I have several combo wrenches that have had to be altered for specific applications; it's a lot easier to put torch and grinder to a HF wrench than it is to a more expensive one.
    So true!

    I've had generally good luck, but more than a couple of sucky items. Carpenter's 'flatbar' (flat prybar) that bent easily. In a post just above I noted two half inch ratchets, from the cheap socket set, that stripped within the first few times used. Bungee cords for their Car Canopy that all rotted and fell to the ground in the first year.

    Overall, it's worth it, but you need a sense of humor for when you encounter the occaional pretend tool.

  7. #1957
    Super Member crazyal's Avatar
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    Northern Vermont

    Default Re: Harbor Freight Tools that don't suck

    Quote Originally Posted by ninefinger View Post
    Do you prime it while it is running or can you fill it and then crank it up? My set up would be semi permament, growing season then stored for the winter. I am thinking mason jar and funnel for priming...your thoughts.
    You have to fill it before starting it. There's a seal that needs water on it or it will burn up. I used a garden hose because I was right next to the house. It looks like it stays at least partly filled.

    I had some time tonight to use it. I have a 250 gallon water tank that I use to water the lawn and fill the pool when it's low. I had about 15' of vac line for a swimming pool that I put threaded fittings on. I did pick up a check valve and put it next to the strainer. I also had an old 2" fire hose that I mated up to the output. The total lift was about 20' and the pump, on about half throttle, filled the tank in about 15 minutes. However it could of done it faster except for the fact that the fire hose had to make two 90 degree bends and wanted to kink. The pump had to overcome the kinks, which it did, to fill the tank. I would say the water pressure was about 50 psi at the output. I think I'll make a section of pvc pipe with two elbows and a threaded fitting on the end so I can just screw the fire hose onto it.

    I used a 1 gallon Hawaiian punch bottle to prime it. It probably took about a quart to fill it, not sure because I didn't worry about spilling water as the fill is in a place where water spilling isn't going to hurt a thing. The pump holds quite a bit of water even with both pipes disconnected so you'll want to drain the water out before winter. I think if you left everything connected up you may not need to prime it. I'm not sure if it's the check valve or not but the pump quickly starts pumping water once started. I didn't need a foot pump but I did fill the suction hose with water.

    Overall I would say this pump is a keeper. It starts on the second pull every time. It's quiet. I pumped over 600 gallons of water and I bet it used about an 1/8 of a gallon of gas. It's light, you can easily carry it by it's handle with one hand and it's got a small footprint. Overall quality it good, not just against other HF tools but against other brands as well. All that remains to be seen is if it last for weeks or years.
    Last edited by crazyal; 08-13-2011 at 01:35 AM.
    Kubota L4240,Case 580K backhoe, Case 450 Dozer

  8. #1958
    Elite Member Skyco's Avatar
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    SC/NC

    Default Re: Harbor Freight Tools that don't suck

    Quote Originally Posted by crazyal View Post
    The engine starts and runs fine and it weighs about 25 lbs or so. To use the pump you need to prime it. On the top of the pump is a cap you remove to fill it with water. Filling it with water is not as easy as it seams. Once the water gets to the level of the intake pipe water wants to run down it. The pipe I was using for suction didn't seal perfectly so I had some difficulties that added to the problem. I think a simple check valve at the strainer on the suction pipe would solve the problem (but I'll experiment further tomorrow).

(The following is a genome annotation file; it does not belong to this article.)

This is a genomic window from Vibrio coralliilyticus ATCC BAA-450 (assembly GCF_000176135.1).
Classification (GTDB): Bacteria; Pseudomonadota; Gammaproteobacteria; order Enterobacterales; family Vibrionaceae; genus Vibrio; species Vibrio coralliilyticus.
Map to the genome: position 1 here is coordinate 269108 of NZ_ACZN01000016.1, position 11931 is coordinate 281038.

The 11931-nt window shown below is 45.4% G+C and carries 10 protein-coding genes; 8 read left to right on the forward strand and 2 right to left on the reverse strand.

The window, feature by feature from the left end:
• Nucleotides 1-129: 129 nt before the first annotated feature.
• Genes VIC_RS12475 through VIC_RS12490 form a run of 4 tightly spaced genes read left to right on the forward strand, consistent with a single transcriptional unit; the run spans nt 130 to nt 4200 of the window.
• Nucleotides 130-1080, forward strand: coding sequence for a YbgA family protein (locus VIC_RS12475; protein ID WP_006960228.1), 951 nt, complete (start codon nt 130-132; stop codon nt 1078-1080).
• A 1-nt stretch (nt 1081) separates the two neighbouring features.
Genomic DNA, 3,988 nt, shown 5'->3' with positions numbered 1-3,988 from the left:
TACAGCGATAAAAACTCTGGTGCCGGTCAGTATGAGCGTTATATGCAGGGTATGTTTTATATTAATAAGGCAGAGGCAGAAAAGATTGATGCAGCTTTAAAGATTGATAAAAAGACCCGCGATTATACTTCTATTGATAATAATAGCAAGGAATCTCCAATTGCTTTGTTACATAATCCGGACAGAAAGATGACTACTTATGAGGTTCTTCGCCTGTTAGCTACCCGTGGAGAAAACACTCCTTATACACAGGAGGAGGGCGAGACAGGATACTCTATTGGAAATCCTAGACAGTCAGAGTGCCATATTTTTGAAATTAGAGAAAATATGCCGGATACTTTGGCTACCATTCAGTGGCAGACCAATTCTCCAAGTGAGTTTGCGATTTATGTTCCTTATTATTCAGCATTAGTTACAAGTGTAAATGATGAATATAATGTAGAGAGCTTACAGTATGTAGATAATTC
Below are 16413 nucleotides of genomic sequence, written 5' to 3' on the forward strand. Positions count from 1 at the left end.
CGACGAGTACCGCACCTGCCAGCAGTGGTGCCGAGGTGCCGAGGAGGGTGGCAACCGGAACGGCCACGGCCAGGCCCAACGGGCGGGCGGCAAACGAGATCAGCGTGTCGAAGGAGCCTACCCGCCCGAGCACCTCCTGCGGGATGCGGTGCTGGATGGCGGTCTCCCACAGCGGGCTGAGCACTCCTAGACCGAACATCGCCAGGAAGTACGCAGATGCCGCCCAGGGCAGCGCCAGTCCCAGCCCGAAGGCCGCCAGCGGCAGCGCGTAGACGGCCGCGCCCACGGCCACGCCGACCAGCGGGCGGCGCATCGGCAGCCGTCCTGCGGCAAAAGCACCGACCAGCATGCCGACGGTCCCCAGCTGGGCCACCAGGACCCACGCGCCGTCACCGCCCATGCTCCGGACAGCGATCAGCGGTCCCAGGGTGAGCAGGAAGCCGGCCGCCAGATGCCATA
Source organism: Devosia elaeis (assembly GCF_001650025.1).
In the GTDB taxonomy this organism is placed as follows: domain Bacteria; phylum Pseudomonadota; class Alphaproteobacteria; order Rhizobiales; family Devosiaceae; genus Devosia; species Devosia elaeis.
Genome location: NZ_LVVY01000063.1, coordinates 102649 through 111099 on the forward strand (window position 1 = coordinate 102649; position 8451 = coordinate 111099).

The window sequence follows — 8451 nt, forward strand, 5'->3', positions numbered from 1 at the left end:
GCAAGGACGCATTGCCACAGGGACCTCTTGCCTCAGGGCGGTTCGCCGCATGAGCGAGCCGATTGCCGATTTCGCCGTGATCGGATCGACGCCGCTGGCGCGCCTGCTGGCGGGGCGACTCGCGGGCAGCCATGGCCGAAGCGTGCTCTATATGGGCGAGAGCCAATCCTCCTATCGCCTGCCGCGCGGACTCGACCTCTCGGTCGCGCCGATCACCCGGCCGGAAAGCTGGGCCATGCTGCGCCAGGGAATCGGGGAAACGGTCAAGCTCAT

snip

    Tomorrow I'll sort out the suction pipe and maybe even get a check valve.

    I have a similar pump I bought at Harbor Freight maybe 5 years ago, made by Robin. It has a rubber flap/check valve in the intake port to prevent the backflow when priming or when shutting down, the loss of prime. Wonder if yours is missing or they screwed up the design?

  9. #1959
    Veteran Member weldingisfun's Avatar
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    Dec 2006
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    1,580
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    West Bell County, Texas
    Tractor
    Mahindra 4500 4WD w/FEL, and Scotts S2048 lawn tractor

    Default Re: Harbor Freight Tools that don't suck

    Quote Originally Posted by California View Post
    I'm thinking of using the little HF 40x48 inch trailer to carry a 275 gallon IBC Tote. (40x48 inches, x 46" tall). I just bought the trailer off Craigslist, $30.

    Loaded weight would be twice the trailer's rated capacity. For watering new trees in the orchard a few times a year I don't need a highway quality safety margin.

    I don't expect to ever license it. (Especially if I abuse it like that. )

    Has anyone done this?
    I did exactly what you are talking about doing. I use mine to haul water to the goat pens. But, I completely rebuilt the trailer. The only things original left on it are the hitch, springs, shackles and wheels.

  10. #1960
    Veteran Member deereman75's Avatar
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    Apr 2011
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    canada
    Tractor
    1946 cockshutt 60

    Default Re: Harbor Freight Tools that don't suck

    Quote Originally Posted by California View Post
    I'm thinking of using the little HF 40x48 inch trailer to carry a 275 gallon IBC Tote. (40x48 inches, x 46" tall). I just bought the trailer off Craigslist, $30.

    Loaded weight would be twice the trailer's rated capacity. For watering new trees in the orchard a few times a year I don't need a highway quality safety margin.

    I don't expect to ever license it. (Especially if I abuse it like that. )

    Has anyone done this?
    If you have a welder, just beef up the frame with some angle iron, if you dont, get one and do the same.
    Never carry gasoline in your car trunk. If you do, atleast use some sort of container.
    -red green